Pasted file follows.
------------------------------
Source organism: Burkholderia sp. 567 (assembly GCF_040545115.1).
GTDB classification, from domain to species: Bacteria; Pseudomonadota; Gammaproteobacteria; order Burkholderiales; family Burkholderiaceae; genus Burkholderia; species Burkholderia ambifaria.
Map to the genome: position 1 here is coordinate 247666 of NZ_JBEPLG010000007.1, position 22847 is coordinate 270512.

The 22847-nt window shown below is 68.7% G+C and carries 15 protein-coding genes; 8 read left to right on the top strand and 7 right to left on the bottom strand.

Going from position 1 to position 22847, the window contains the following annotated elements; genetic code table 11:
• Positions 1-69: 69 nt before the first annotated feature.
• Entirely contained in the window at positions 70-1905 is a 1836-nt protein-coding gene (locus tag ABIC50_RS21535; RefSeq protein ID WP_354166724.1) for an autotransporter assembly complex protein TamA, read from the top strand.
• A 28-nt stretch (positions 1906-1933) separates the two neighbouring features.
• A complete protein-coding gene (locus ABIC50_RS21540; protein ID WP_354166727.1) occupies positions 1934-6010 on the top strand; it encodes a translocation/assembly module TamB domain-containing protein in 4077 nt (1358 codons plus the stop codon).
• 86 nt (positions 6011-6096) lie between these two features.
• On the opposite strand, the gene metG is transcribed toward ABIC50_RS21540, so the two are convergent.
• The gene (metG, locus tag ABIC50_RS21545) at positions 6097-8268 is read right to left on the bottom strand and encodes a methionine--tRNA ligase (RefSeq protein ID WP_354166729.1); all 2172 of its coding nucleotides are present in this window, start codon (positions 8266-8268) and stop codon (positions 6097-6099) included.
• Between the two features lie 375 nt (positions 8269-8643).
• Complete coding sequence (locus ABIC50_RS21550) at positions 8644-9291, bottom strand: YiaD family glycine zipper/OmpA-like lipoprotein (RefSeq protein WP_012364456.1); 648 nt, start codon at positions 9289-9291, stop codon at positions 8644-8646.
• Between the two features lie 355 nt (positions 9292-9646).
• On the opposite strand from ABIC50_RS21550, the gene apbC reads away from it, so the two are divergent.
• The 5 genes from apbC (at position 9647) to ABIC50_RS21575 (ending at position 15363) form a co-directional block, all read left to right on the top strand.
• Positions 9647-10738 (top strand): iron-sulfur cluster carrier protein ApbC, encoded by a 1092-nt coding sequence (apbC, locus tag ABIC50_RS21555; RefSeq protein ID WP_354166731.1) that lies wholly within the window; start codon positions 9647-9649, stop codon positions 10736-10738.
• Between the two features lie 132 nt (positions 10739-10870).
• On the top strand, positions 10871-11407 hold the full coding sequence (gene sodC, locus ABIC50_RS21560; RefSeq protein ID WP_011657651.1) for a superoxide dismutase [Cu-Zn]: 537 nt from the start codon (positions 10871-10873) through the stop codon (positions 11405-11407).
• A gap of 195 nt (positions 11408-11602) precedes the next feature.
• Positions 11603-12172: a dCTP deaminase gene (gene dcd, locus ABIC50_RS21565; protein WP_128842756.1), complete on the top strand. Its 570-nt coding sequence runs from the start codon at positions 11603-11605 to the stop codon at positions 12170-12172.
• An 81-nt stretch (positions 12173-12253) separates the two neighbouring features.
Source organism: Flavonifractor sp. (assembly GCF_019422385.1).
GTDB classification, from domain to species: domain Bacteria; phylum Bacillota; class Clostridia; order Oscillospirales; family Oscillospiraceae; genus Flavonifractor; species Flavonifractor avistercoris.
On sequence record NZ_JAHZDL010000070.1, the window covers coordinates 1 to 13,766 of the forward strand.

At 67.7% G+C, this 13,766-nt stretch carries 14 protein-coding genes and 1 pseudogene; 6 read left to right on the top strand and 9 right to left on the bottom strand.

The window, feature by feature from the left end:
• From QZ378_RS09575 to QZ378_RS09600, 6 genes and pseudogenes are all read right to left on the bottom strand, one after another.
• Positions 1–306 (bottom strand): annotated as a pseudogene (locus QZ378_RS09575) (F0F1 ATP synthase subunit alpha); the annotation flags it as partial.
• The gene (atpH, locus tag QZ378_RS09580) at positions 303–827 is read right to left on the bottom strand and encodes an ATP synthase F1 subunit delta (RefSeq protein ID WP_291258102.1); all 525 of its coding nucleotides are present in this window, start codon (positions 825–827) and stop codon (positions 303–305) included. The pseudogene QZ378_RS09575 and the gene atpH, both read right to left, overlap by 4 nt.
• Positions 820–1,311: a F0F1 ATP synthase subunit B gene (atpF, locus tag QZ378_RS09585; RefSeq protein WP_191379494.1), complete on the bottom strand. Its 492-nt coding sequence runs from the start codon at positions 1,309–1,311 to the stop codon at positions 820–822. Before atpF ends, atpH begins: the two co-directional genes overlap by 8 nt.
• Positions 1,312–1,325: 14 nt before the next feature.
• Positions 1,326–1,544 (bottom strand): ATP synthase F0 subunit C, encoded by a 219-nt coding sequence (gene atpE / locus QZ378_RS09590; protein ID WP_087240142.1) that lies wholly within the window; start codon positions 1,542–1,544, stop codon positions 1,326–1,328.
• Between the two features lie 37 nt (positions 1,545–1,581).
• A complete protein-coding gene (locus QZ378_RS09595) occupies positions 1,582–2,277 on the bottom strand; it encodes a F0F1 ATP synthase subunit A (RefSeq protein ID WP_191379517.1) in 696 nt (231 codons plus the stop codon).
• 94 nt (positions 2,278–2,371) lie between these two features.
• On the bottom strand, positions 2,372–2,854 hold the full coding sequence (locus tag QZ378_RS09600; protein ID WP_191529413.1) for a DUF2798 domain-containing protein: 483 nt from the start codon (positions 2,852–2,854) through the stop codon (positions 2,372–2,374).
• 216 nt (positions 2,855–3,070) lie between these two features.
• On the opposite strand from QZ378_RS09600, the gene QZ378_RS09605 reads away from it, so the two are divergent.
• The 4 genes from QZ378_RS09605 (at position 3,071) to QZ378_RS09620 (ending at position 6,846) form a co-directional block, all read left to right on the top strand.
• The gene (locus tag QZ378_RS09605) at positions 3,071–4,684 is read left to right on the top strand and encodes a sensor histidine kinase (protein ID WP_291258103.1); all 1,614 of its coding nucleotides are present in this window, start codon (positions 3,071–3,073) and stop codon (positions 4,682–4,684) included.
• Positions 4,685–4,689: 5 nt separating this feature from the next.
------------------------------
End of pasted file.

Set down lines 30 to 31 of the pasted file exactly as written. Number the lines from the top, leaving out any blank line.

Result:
• Positions 1–306 (bottom strand): annotated as a pseudogene (locus QZ378_RS09575) (F0F1 ATP synthase subunit alpha); the annotation flags it as partial.
• The gene (atpH, locus tag QZ378_RS09580) at positions 303–827 is read right to left on the bottom strand and encodes an ATP synthase F1 subunit delta (RefSeq protein ID WP_291258102.1); all 525 of its coding nucleotides are present in this window, start codon (positions 825–827) and stop codon (positions 303–305) included. The pseudogene QZ378_RS09575 and the gene atpH, both read right to left, overlap by 4 nt.